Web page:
'Chinese Whispers' is a witty series of over 20 works drawing attention to the larger issues relating to image perception between the East and West as well as troubling the issue of authenticity of art. The show plays both with the west's idea of eastern image production and the changing face of the east as the centre of production in the global marketplace.
For the exhibition, the Carters selected various Warhol drawings (including the Campbell's soup tin, Coca-Cola, his images of David Hockney and Paul McCartney, Superman, and Warhol's celebrated piece, The Last Supper) and sent these to enormous art factory workshops in southern China, where artisans were given no specific instructions other than to produce the best possible copy they could. The hand-finished copy was then sent to another unsuspecting artisan to copy and so on. The result is a series of commissioned drawings each based on the last in line, in the form of an artistic Chinese whisper.
The Carters have brought together each individual work to form a large sequential collection that is entirely unique. With the slight variations and mistakes made by each artisan adapted and built upon for the next image, the process of transformation and permutation becomes the narrative of each series of images.
Arts writer, Sacha Craddock, writes in the catalogue: "this series of work by the Carters, a departure in terms of technology and personal touch, still asks questions about time, about which moment out of every one reproduced is true and valuable. Is the idea still all when each individual artist involved has as much agency as a cog locked in step with its neighbour?"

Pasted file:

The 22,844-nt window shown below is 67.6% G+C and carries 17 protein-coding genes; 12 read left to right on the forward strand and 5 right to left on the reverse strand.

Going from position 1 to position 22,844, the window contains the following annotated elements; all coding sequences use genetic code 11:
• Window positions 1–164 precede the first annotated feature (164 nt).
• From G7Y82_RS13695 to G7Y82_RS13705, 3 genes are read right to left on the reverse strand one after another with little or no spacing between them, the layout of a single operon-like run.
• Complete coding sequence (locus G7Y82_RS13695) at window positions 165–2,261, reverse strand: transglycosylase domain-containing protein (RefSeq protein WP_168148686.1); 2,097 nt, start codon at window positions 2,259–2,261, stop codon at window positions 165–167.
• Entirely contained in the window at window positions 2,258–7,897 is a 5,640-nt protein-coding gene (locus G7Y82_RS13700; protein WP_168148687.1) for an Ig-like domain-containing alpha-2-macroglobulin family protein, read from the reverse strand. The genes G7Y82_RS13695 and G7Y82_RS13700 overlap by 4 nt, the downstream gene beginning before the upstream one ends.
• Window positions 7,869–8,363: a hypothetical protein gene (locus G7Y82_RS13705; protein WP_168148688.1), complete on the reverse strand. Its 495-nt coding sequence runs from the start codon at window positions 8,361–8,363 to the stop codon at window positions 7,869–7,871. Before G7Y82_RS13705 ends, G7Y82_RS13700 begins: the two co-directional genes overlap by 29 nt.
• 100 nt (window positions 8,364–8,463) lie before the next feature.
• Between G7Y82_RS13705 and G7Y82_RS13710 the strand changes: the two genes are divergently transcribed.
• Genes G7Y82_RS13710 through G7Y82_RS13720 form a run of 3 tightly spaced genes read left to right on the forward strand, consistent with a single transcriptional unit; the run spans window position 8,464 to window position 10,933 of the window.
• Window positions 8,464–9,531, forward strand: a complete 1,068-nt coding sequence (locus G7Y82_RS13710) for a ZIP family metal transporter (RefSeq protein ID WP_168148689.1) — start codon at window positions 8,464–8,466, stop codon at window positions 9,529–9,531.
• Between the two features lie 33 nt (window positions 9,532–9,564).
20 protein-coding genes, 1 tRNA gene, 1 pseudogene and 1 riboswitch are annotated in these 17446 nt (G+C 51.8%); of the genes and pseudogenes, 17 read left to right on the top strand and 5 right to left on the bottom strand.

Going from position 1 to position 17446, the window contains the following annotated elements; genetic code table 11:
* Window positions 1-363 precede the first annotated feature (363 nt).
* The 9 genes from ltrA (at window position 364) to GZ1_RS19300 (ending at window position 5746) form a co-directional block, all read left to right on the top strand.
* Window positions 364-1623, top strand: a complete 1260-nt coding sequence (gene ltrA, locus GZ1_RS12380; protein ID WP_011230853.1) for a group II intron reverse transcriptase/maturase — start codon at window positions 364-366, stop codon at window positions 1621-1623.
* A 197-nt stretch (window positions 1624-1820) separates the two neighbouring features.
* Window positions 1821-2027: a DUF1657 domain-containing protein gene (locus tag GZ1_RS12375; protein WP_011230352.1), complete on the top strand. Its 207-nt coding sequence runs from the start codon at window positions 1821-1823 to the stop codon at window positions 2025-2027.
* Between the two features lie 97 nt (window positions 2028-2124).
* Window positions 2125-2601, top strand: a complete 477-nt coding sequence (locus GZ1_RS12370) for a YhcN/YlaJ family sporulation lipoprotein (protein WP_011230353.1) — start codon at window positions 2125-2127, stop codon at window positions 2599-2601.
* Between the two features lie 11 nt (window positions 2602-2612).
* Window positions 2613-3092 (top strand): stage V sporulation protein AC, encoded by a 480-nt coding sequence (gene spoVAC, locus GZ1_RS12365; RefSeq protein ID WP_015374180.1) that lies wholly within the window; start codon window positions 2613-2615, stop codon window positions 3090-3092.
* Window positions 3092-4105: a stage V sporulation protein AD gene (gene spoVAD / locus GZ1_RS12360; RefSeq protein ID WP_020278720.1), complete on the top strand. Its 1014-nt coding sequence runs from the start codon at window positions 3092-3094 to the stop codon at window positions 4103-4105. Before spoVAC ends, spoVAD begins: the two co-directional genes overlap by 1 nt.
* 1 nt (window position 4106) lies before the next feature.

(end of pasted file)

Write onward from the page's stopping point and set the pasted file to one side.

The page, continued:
Rob and Nick Carter make work that stretches across a range of mediums, including painting, photography, digital and installation. Their work is housed in the collections of the Mauritshuis, The Hague, the Frans Hals Museum, Haarlem, the Victoria and Albert Museum, and the Royal Bank of Scotland, to name a few. Following their major solo exhibition Transforming at The Fine Art Society, 2013, their Transforming Still Life Painting was the first contemporary artwork ever shown at The Frick Collection in New York City.